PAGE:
Therefore the mindful and the spiritually-inclined people of today are required to be able to embody mindfulness and soulfulness in a hectic and complex modern world.

How can we deal with such a world and retain our state of mindful spirituality. Our equanimity?

How can we shine our light amidst so much darkness?

That is the question that Champion of the Soul, Master of the Mind sets out to answer.

Many of the teachers that I have worked with and learned from (either personally or by reading their books or watching their online material) are truly wonderful. People like Leonard Jacobson and Eckhart Tolle represent the highest understanding of spiritual expression. They are people of great wisdom and integrity.

Their teachings can be truly liberating.

Yet there is a limitation to their teachings, one that is no fault of their own.

They are spiritual teachers, and so do not have to deal with many of the problems that everyday life brings forth for you and me. While spiritual masters certainly deal with many challenges, they work mostly with advanced souls who have a strong motivation to awaken from the dark world of the mind. And their advanced level of consciousness means that they do not have to deal with the kinds of daily problems encountered by an average person.

Champion of the Soul, Master of the Mind is written to bring advanced spiritual teachings into everyday life. This book is for people who have at least some awareness of the journey of mindful presence, but who seek a more practical application in their lives.

There are twelve domains of life which can readily take us out of presence and away from peace. Each represents a potential loss of personal power. To be a champion of the soul, you have to learn to master each of them.

  • How to work in the world of time without becoming lost in imagined futures or the self-limiting stories of the past.
  • How to develop the right relationship with the ego without harmfully repressing it.
  • How to develop the right relationship with – and heal – your emotional pain; the wounded child within.
  • How to come to a deeper awareness of what karma really is, and how to release it.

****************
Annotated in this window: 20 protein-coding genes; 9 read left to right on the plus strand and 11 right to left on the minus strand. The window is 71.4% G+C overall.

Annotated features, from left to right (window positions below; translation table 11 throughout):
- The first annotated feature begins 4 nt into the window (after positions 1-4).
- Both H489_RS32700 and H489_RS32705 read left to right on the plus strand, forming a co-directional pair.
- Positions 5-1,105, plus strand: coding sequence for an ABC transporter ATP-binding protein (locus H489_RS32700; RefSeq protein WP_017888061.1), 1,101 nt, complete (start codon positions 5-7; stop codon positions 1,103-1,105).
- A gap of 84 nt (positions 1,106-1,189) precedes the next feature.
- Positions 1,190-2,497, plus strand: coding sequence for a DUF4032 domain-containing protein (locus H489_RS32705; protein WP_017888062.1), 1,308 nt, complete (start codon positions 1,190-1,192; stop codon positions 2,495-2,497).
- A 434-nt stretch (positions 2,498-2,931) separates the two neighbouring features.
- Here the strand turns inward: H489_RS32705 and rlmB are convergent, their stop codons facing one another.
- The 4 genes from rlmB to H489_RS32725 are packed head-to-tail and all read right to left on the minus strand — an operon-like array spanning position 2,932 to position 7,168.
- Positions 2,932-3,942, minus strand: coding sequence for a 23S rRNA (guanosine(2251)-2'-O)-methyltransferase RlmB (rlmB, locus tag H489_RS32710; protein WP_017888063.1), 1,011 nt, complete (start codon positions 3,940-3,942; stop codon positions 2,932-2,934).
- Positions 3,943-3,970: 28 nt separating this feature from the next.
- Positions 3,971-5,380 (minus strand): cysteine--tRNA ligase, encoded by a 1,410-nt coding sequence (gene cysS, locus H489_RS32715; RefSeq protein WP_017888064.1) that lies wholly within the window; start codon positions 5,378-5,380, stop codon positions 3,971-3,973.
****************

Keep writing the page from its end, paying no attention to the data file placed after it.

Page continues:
• How to develop profound intuition without getting lost in the murky worlds of the psychic.
  • How to become a master of loving relationships, without giving your power away to others.
  • How to appreciate and love the wonders of science and the rational mind, while at the same time fully appreciating the limits of reason.
  • How to live in modern society, and to learn to love and accept it and the human species for what they are – darkness and all.
  • How to harness the power of the internet and social media without becoming a slave to disembodied distraction.
  • How to remain present and at peace despite the extreme negativity of modern mass media.
  • How to be truly abundant regardless of your bank account.
  • How to live your calling and your life at its highest expression, while fully acknowledging the realities of the market place.

Yes, it is possible to be in this world, love in this world and to love the world itself.

It is possible to be here, be in the present moment, and to be joyful.

It is possible to fully participate in life and society. You can be of service to our species.

And you can embody your innate spiritual power without giving it away to others.

In short, you can be a champion of the soul.

Such an experience of life represents the next step on our spiritual journey.

On your spiritual journey.

This post is an extract from the introduction of my book Champion of the Soul, Master of the Mind. The book is not yet released, and I am yet to decide if and when I might publish it. In fact, this is the first time I have ever told anyone about it, either in private or publicly. Feel free to comment on the idea.